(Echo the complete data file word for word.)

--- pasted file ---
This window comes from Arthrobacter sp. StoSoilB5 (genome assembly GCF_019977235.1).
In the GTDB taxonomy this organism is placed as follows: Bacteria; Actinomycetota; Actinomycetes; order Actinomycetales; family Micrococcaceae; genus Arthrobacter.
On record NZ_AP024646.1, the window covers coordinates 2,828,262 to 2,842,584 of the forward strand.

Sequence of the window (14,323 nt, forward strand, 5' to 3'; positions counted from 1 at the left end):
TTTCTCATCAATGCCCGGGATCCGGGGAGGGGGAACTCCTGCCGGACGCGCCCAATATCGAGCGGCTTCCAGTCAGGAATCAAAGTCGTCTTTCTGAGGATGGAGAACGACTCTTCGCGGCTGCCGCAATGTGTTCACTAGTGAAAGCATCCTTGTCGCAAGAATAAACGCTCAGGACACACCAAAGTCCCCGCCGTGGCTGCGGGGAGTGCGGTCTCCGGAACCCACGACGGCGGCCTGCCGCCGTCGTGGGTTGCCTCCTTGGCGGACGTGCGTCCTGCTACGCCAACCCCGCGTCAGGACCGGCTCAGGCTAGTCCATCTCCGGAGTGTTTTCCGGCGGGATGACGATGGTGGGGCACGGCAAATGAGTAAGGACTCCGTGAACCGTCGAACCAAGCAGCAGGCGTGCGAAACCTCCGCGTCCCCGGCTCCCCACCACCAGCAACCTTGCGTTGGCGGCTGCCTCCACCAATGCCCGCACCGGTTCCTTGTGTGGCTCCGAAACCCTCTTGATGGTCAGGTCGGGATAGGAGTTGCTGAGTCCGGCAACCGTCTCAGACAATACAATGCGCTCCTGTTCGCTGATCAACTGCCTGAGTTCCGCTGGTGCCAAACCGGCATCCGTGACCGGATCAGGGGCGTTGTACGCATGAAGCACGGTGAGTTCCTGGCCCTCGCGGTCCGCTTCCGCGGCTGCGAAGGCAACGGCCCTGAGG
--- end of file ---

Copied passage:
This window comes from Arthrobacter sp. StoSoilB5 (genome assembly GCF_019977235.1).
In the GTDB taxonomy this organism is placed as follows: Bacteria; Actinomycetota; Actinomycetes; order Actinomycetales; family Micrococcaceae; genus Arthrobacter.
On record NZ_AP024646.1, the window covers coordinates 2,828,262 to 2,842,584 of the forward strand.

Sequence of the window (14,323 nt, forward strand, 5' to 3'; positions counted from 1 at the left end):
TTTCTCATCAATGCCCGGGATCCGGGGAGGGGGAACTCCTGCCGGACGCGCCCAATATCGAGCGGCTTCCAGTCAGGAATCAAAGTCGTCTTTCTGAGGATGGAGAACGACTCTTCGCGGCTGCCGCAATGTGTTCACTAGTGAAAGCATCCTTGTCGCAAGAATAAACGCTCAGGACACACCAAAGTCCCCGCCGTGGCTGCGGGGAGTGCGGTCTCCGGAACCCACGACGGCGGCCTGCCGCCGTCGTGGGTTGCCTCCTTGGCGGACGTGCGTCCTGCTACGCCAACCCCGCGTCAGGACCGGCTCAGGCTAGTCCATCTCCGGAGTGTTTTCCGGCGGGATGACGATGGTGGGGCACGGCAAATGAGTAAGGACTCCGTGAACCGTCGAACCAAGCAGCAGGCGTGCGAAACCTCCGCGTCCCCGGCTCCCCACCACCAGCAACCTTGCGTTGGCGGCTGCCTCCACCAATGCCCGCACCGGTTCCTTGTGTGGCTCCGAAACCCTCTTGATGGTCAGGTCGGGATAGGAGTTGCTGAGTCCGGCAACCGTCTCAGACAATACAATGCGCTCCTGTTCGCTGATCAACTGCCTGAGTTCCGCTGGTGCCAAACCGGCATCCGTGACCGGATCAGGGGCGTTGTACGCATGAAGCACGGTGAGTTCCTGGCCCTCGCGGTCCGCTTCCGCGGCTGCGAAGGCAACGGCCCTGAGG